The Perfect Storm in Gloucester

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We have long lamented the politicization of education policy broadly, but especially on charter schools, since the creation of the position of the Education Secretary and the packing of the board of education.

Think back to the decision to kill off a great charter application in the Brockton area for purely political reasons. Or consider how the 21st-century skills agenda moved forward in the MCAS contract without any board approval. Looking for reminders? Okay, try here, here, here, and here, as well as a number of reports, op-eds, etc., which I will not list out.

All of this is the lead-up to the perfect storm in Gloucester, where the Gloucester Times notes, with charity, Ed chief’s e-mail kills his, secretary’s and charter’s credibility.

Well, the message sent by state Education Secretary Paul Reville to Education Commissioner Mitchell Chester, as reported in Saturday’s Times, sure provides the primary reason Chester apparently backed the application for the Gloucester Community Arts Charter School.

While we would have liked to have thought Chester, who reports to the state Board of Elementary and Secondary Education, and Reville, the state education czar appointed by Gov. Deval Patrick, agreed that the Gloucester charter deserved approval on its merits, we know now that the state’s two education chiefs seem to have given Gloucester the nod because:

They feared rejecting all three charter applications would have “crippled” them with “moderate” allies such as The Boston Globe and the Boston Foundation.

Reville’s top priority was “positioning ourselves (the Patrick administration) so that we can be viable to implement the rest of our agenda.” As Reville wrote, “we have to show some sympathy in this group of charters or we’ll be permanently labeled as hostile.”

Gloucester was the only choice left, given that Chester could not “stand behind” the application from Waltham, and Reville conceded he was “not inclined to push Worcester” — where, it turns out, he had two children in the Worcester public schools at the time of his appointment by the governor.

So, when Reville followed through with a state ed board vote that delivered the Gloucester charter, and Chester went against the recommendations of charter school experts in his own office, it apparently had little or nothing to do with the opportunity for a group of local education activists to create an independent Gloucester public school with multi-age classrooms and a curriculum based on the area’s rich arts heritage…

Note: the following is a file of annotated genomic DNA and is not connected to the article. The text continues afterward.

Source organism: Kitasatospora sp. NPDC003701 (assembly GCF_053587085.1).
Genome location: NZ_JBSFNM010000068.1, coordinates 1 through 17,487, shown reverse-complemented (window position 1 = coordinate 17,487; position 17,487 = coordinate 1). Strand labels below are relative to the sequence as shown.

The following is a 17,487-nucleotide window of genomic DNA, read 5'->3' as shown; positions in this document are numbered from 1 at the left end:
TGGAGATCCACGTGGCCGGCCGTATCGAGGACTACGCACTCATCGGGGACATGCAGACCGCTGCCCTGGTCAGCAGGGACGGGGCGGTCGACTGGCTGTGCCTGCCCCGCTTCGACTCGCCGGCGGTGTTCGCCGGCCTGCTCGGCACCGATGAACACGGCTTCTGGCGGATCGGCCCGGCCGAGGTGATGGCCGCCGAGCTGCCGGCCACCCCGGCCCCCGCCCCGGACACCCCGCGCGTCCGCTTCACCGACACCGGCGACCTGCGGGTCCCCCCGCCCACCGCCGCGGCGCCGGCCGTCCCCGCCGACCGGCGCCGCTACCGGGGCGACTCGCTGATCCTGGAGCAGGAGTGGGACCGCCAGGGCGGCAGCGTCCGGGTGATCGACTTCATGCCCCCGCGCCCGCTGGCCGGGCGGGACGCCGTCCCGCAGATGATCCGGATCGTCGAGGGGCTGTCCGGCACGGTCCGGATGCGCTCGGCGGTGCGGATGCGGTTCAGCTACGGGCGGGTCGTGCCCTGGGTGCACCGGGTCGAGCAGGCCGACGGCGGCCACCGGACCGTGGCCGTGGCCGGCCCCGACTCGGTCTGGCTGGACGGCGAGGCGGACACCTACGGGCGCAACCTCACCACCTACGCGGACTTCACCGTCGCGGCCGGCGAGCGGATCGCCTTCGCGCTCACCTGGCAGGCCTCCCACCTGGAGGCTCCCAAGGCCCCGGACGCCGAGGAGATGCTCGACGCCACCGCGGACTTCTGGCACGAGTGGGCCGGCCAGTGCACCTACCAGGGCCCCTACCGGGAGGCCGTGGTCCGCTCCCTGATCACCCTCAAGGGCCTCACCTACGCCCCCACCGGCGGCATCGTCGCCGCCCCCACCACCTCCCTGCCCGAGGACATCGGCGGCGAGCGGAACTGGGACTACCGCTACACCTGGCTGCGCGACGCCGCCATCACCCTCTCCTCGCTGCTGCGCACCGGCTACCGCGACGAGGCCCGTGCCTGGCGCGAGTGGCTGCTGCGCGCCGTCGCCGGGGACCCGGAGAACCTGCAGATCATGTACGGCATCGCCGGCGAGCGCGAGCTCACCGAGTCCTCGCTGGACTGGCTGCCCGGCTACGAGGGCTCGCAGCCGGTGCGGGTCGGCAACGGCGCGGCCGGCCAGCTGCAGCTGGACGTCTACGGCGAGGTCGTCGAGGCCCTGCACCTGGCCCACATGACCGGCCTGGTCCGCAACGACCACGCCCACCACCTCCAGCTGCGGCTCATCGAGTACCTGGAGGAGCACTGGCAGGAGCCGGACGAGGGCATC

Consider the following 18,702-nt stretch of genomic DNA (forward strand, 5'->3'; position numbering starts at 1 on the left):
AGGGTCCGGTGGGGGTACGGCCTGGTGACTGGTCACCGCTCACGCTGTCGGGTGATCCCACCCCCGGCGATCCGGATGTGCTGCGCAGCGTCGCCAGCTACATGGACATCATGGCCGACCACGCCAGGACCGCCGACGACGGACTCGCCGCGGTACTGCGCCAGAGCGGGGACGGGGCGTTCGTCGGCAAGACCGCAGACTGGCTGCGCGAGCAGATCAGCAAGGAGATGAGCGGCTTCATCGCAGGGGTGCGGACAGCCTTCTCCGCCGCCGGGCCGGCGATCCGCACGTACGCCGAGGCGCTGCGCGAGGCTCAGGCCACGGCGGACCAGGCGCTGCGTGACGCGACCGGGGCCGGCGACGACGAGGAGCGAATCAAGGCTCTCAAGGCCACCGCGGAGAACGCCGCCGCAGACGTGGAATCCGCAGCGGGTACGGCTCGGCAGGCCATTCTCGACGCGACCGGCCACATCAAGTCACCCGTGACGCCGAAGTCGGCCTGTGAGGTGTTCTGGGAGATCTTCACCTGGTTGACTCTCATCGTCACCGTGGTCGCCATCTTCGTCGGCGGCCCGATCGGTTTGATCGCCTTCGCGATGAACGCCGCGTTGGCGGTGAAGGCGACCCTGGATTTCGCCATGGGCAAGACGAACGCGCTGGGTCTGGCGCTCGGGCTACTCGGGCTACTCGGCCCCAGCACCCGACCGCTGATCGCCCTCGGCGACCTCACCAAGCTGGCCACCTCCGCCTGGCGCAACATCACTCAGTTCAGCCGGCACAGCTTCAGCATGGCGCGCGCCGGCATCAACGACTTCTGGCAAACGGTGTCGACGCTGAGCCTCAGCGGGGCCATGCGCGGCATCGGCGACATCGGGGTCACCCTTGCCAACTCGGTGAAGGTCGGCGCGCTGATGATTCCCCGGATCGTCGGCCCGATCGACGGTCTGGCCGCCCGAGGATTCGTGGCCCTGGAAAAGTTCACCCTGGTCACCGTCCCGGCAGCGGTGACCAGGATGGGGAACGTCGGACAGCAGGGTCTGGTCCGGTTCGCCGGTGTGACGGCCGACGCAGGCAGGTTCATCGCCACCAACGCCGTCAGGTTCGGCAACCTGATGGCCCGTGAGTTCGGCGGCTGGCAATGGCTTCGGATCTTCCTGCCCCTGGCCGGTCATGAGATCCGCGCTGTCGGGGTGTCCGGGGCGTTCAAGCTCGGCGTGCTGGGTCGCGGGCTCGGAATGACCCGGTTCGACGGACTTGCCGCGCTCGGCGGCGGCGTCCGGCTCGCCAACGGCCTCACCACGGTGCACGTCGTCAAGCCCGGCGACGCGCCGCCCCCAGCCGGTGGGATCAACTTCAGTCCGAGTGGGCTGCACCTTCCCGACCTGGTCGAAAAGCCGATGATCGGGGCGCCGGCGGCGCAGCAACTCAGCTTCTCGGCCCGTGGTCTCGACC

It had only to do with how these supposed public servants could execute out their best political tap-dance — without crossing the Boston Foundation or torquing off the Globe’s editorial writers, without standing up for a charter within Reville’s own Worcester school system, and without forcing the Patrick administration to come clean regarding its education “agenda,” which — no doubt due to the teachers’ unions — has been all over the charter and “Readiness” map.

Perhaps the saddest thing about the Reville-to-Chester e-mail — sent just 6 minutes before midnight on Feb. 5, while Chester was apparently in Arizona — is that it’s really no surprise. Even the simplest political observer recognized that the state’s education leaders would be wary of rejecting all three charter applications at a time when President Obama was promising more money for charter schools. And with Chester declining to recommend either Waltham or Worcester, it seemed a certainty he’d back the Gloucester plan — which he did, eight days after receiving the Reville e-mail.

Reville’s and Chester’s orchestration of this decision to merely carry out a political “agenda” is grossly unfair to all of those involved. That now includes the charter school backers who have worked hard to come up with a viable alternative education program, only to find themselves and their school — through no fault of their own — under the darkest and slimiest of Massachusetts bureaucratic and political clouds.

What is striking to an outsider observer is that Reville thought that charters can thrive if politicized. The core strength of charters in Massachusetts — and why they are for on average much better than
their counterparts in other states — is that we had objective authorization and accountability (even closure) processes. What a mess the Secretary and the Commissioner have made. What a mess the Governor has made of our nation-leading educational reform.

The Gloucester Times is right to question whether the Worcester charter proposal, which many considered the best of the lot this year, was in fact denied for political reasons (Reville and LG Murray hail from Worcester). The Times is also right to say the following:

[S]even months later, Reville’s message to Chester still cries out for a reply. Here’s ours:

“Paul, given your admissions regarding the Gloucester charter school application, and Mitchell’s going against the recommendations of his own staff, it is clear that neither you, Mitchell nor the charter decision process have any credibility regarding this approval. You and Mitchell should resign immediately, and the state education board should reopen the process for approving of the charter applications from Waltham, Worcester and Gloucester, based solely on their merits.”
We can only hope for a quick response.